Okay, once again I’m changing things up here. Today’s original entry is migrating to next Tuesday. In it’s place is this one.
A friend of mine who is aware of my new paradigm sent me a link to a story called:
The Secret to finding unexpected miracles
You MUST read this article. Then follow the exercise below. I bet you’ll discover there are many more miracles that have taken place in your life then you were previously aware of.
First a definition that appears in the body of this entry:
That day I learned about “bracketing,” a handy little tool that allows anthropologists to contemplate another culture’s stories without accepting them naively (thus becoming vulnerable to any guru who tells them to put cabbage in their underwear and bathe with plugged-in toasters) or utterly discounting them (thus embracing the arrogant assumption that we currently understand everything in the universe).
To begin the bracketing process, start with these instructions:
1. List five important people in your life, not including members of your family of origin. Did anything improbable happen to bring you together with these people? Write down any coincidences or synchronicities you can remember.
2. Recall five experiences that dramatically changed your life: a chance meeting, accident, adventure, medical crisis. Did any unusual events enable you to have — and survive — these experiences?
3. Think of five important events in your career and/or your role as a parent. Looking back, did help ever arrive improbably just when you needed it?
4. Remember any weird-but-true experience in your life. Did you have a dream one night that later came true? Did a stranger, song, or book ever get your attention and answer an important question? Did you once use new computer software without making 500 calls to tech support? Make a list.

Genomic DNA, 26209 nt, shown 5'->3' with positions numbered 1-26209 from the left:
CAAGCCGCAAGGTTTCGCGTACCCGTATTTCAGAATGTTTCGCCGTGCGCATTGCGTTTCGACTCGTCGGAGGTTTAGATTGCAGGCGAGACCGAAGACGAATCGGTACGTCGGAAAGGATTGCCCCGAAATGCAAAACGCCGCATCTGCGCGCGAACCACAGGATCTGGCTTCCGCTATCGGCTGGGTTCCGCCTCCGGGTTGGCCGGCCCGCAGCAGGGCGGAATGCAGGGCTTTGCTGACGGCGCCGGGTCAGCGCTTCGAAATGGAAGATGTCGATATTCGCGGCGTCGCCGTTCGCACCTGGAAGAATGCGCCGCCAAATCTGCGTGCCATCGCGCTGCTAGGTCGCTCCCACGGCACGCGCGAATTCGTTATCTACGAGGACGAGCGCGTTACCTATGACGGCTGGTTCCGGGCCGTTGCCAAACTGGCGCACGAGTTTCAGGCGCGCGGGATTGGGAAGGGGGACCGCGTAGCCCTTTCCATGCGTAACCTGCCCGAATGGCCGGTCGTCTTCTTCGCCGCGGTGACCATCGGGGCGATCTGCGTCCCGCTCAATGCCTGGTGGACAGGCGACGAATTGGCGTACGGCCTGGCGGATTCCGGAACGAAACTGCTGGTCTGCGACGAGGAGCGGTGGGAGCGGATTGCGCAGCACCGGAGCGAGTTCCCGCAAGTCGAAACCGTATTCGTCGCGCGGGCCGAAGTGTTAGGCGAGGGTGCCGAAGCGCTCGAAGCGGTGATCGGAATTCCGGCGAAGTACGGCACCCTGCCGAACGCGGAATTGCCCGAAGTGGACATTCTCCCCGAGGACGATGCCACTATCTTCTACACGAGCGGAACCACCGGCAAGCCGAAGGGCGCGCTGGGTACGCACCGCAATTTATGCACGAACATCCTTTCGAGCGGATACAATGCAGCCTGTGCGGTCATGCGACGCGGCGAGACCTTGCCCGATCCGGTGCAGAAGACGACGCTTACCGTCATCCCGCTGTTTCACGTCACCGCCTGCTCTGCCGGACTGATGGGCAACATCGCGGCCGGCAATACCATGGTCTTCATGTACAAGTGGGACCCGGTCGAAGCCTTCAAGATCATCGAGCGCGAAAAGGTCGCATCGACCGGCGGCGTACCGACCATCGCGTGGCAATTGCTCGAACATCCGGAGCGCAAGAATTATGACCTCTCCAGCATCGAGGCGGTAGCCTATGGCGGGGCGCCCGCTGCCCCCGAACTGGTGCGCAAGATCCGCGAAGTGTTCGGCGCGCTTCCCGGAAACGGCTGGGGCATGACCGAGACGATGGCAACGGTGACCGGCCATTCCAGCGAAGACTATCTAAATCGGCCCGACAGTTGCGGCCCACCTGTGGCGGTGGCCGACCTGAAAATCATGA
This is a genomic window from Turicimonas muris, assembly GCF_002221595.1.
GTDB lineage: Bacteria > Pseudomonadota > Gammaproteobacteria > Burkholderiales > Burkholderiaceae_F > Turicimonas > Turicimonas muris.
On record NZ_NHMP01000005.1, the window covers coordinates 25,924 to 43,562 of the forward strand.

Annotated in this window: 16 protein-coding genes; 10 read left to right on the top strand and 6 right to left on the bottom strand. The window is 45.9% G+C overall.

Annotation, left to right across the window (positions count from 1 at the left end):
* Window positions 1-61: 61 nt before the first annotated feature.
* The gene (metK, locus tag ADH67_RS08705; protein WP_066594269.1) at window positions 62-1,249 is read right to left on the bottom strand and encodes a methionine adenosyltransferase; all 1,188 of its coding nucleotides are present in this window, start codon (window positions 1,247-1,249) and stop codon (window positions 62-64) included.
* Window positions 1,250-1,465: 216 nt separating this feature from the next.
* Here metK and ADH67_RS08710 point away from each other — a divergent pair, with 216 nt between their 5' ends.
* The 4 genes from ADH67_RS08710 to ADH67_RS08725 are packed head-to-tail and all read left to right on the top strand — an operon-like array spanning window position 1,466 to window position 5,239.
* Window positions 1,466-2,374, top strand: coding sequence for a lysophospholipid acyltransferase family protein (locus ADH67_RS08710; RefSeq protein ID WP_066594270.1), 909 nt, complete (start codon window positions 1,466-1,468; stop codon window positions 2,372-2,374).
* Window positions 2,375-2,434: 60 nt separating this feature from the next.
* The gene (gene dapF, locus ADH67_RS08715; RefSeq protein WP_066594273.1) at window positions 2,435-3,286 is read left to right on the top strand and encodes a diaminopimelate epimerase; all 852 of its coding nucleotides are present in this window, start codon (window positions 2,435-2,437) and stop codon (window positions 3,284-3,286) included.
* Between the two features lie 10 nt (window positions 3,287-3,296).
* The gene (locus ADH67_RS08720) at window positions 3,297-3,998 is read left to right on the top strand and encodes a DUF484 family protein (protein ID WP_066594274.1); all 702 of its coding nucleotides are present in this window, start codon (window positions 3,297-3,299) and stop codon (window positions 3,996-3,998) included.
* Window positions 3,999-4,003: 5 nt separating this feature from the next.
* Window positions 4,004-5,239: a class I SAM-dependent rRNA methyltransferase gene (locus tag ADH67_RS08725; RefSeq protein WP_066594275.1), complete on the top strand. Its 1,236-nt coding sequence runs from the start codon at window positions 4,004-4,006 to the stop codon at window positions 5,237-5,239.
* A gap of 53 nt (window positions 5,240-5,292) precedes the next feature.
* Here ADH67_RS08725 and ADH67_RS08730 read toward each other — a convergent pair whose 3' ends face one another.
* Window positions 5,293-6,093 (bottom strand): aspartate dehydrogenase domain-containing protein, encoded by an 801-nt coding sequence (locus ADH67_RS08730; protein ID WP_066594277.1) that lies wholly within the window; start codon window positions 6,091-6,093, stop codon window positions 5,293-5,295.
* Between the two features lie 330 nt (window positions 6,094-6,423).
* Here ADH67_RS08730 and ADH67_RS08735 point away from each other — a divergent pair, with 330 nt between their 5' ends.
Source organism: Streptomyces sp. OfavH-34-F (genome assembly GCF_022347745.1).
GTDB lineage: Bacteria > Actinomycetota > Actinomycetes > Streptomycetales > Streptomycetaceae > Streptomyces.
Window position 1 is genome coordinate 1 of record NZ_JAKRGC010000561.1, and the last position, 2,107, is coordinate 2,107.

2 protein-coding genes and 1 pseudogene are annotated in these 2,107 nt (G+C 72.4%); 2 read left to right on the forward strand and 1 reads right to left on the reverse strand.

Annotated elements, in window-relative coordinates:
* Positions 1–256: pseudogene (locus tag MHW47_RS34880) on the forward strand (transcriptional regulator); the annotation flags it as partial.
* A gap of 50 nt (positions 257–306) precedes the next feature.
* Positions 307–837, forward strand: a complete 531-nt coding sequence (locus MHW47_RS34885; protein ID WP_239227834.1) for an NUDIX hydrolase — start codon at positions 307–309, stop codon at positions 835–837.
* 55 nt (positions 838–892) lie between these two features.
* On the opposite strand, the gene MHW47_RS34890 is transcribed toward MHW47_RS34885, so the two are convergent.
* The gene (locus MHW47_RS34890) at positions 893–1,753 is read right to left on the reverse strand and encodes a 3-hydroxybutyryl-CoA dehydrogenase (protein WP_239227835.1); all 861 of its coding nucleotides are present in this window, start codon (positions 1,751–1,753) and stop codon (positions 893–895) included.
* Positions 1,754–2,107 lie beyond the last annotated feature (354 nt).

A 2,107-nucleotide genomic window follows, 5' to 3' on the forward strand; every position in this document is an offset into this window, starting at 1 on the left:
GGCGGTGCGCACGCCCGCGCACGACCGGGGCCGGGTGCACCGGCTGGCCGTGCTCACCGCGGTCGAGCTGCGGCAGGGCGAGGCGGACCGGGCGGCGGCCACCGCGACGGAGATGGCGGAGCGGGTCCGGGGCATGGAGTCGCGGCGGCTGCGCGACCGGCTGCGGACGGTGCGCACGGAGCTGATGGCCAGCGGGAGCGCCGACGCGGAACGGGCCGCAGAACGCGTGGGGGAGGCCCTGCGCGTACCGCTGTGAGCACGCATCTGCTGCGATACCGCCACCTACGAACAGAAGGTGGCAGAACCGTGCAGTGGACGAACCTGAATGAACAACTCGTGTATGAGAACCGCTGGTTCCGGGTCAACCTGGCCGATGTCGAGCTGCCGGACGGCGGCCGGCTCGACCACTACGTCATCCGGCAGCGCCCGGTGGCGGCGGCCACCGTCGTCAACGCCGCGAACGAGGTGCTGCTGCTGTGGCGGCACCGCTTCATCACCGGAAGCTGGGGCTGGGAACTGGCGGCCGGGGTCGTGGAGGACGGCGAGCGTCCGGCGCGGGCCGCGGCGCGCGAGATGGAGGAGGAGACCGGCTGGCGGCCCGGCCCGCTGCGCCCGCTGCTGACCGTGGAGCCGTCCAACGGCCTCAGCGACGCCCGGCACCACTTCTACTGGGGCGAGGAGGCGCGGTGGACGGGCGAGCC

Okay, you’ve bracketed everything you’ve written down, choosing to believe that there might be something beyond mere coincidence. But the emphasis is on the word might. Now, stepping into your social scientist mode, review the lists, asking yourself, “What are the odds that this improbable event or that particular meeting is the result of something bigger than me?”
If you need help taming your inner skeptic, think of psychologist Abraham Maslow: He warned against coming under the sway of “the antirational, the antiempirical, the antiscientific,” but he also wrote, “To be looking elsewhere for miracles is to me a sure sign of ignorance that everything is miraculous.”
A rigorously trained social scientist, he found that seeing everything as miraculous was only logical.
Whether you’ve seen angels floating around your bedroom or just found a ray of hope at a lonely moment, choosing to believe that something unseen is caring for you can be a life-shifting exercise. Even if you’re the kind of person who makes Doubting Thomas look like a lightweight, decide, just until you finish this magazine, to set aside your disbelief.
When I consider all the strange occurrences framed by the brackets in my mind, I have to agree. Bracketing has turned all my experiences, remembered and present, into a gallery of miracles where I wander around dazzled by the beauty of events I cannot explain.
You might want to create such a gallery yourself. You need only your bracketing mind, your sense of what’s probable — and a world filled with moments of grace, strange synchronicities, and perhaps (who knows?) the occasional bedroom full of guardian angels.
Did you find synchronicity in any of the above lessons? If you did, I’d LOVE to hear from you. If you feel comfortable sharing these, feel free to post a comment.